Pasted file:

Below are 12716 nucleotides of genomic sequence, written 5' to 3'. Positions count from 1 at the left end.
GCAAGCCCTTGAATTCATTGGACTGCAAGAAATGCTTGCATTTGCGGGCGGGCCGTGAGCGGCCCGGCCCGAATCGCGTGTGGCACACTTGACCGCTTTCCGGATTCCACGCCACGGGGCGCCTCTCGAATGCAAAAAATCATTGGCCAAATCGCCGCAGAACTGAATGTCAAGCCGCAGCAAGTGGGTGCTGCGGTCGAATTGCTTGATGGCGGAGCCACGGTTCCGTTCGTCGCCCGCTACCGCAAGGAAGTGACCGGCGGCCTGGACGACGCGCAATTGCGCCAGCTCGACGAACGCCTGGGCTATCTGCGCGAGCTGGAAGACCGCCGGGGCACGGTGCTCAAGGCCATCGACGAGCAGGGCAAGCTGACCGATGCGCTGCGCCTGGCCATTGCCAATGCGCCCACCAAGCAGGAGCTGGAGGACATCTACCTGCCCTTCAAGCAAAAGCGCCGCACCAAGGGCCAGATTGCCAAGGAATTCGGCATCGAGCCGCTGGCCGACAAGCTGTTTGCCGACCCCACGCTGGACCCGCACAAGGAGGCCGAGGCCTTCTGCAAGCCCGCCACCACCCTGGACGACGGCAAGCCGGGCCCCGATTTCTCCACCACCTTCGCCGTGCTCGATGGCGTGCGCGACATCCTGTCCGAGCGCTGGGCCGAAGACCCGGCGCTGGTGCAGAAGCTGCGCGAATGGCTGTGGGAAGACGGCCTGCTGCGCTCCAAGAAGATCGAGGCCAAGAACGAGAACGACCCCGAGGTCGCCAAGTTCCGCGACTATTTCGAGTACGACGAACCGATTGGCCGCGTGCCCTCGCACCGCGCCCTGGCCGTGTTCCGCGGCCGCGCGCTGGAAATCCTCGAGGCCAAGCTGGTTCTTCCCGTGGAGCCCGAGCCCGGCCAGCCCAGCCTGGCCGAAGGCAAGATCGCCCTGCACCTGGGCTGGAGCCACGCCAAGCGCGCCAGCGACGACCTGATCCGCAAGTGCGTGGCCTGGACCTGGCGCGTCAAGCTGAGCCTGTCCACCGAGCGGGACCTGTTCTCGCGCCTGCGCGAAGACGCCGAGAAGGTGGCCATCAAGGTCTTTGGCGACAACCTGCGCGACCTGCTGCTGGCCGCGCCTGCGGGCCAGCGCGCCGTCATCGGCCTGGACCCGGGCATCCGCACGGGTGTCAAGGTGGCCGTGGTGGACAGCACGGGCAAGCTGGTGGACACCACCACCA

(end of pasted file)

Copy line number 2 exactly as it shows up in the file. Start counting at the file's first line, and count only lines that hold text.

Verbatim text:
GCAAGCCCTTGAATTCATTGGACTGCAAGAAATGCTTGCATTTGCGGGCGGGCCGTGAGCGGCCCGGCCCGAATCGCGTGTGGCACACTTGACCGCTTTCCGGATTCCACGCCACGGGGCGCCTCTCGAATGCAAAAAATCATTGGCCAAATCGCCGCAGAACTGAATGTCAAGCCGCAGCAAGTGGGTGCTGCGGTCGAATTGCTTGATGGCGGAGCCACGGTTCCGTTCGTCGCCCGCTACCGCAAGGAAGTGACCGGCGGCCTGGACGACGCGCAATTGCGCCAGCTCGACGAACGCCTGGGCTATCTGCGCGAGCTGGAAGACCGCCGGGGCACGGTGCTCAAGGCCATCGACGAGCAGGGCAAGCTGACCGATGCGCTGCGCCTGGCCATTGCCAATGCGCCCACCAAGCAGGAGCTGGAGGACATCTACCTGCCCTTCAAGCAAAAGCGCCGCACCAAGGGCCAGATTGCCAAGGAATTCGGCATCGAGCCGCTGGCCGACAAGCTGTTTGCCGACCCCACGCTGGACCCGCACAAGGAGGCCGAGGCCTTCTGCAAGCCCGCCACCACCCTGGACGACGGCAAGCCGGGCCCCGATTTCTCCACCACCTTCGCCGTGCTCGATGGCGTGCGCGACATCCTGTCCGAGCGCTGGGCCGAAGACCCGGCGCTGGTGCAGAAGCTGCGCGAATGGCTGTGGGAAGACGGCCTGCTGCGCTCCAAGAAGATCGAGGCCAAGAACGAGAACGACCCCGAGGTCGCCAAGTTCCGCGACTATTTCGAGTACGACGAACCGATTGGCCGCGTGCCCTCGCACCGCGCCCTGGCCGTGTTCCGCGGCCGCGCGCTGGAAATCCTCGAGGCCAAGCTGGTTCTTCCCGTGGAGCCCGAGCCCGGCCAGCCCAGCCTGGCCGAAGGCAAGATCGCCCTGCACCTGGGCTGGAGCCACGCCAAGCGCGCCAGCGACGACCTGATCCGCAAGTGCGTGGCCTGGACCTGGCGCGTCAAGCTGAGCCTGTCCACCGAGCGGGACCTGTTCTCGCGCCTGCGCGAAGACGCCGAGAAGGTGGCCATCAAGGTCTTTGGCGACAACCTGCGCGACCTGCTGCTGGCCGCGCCTGCGGGCCAGCGCGCCGTCATCGGCCTGGACCCGGGCATCCGCACGGGTGTCAAGGTGGCCGTGGTGGACAGCACGGGCAAGCTGGTGGACACCACCACCA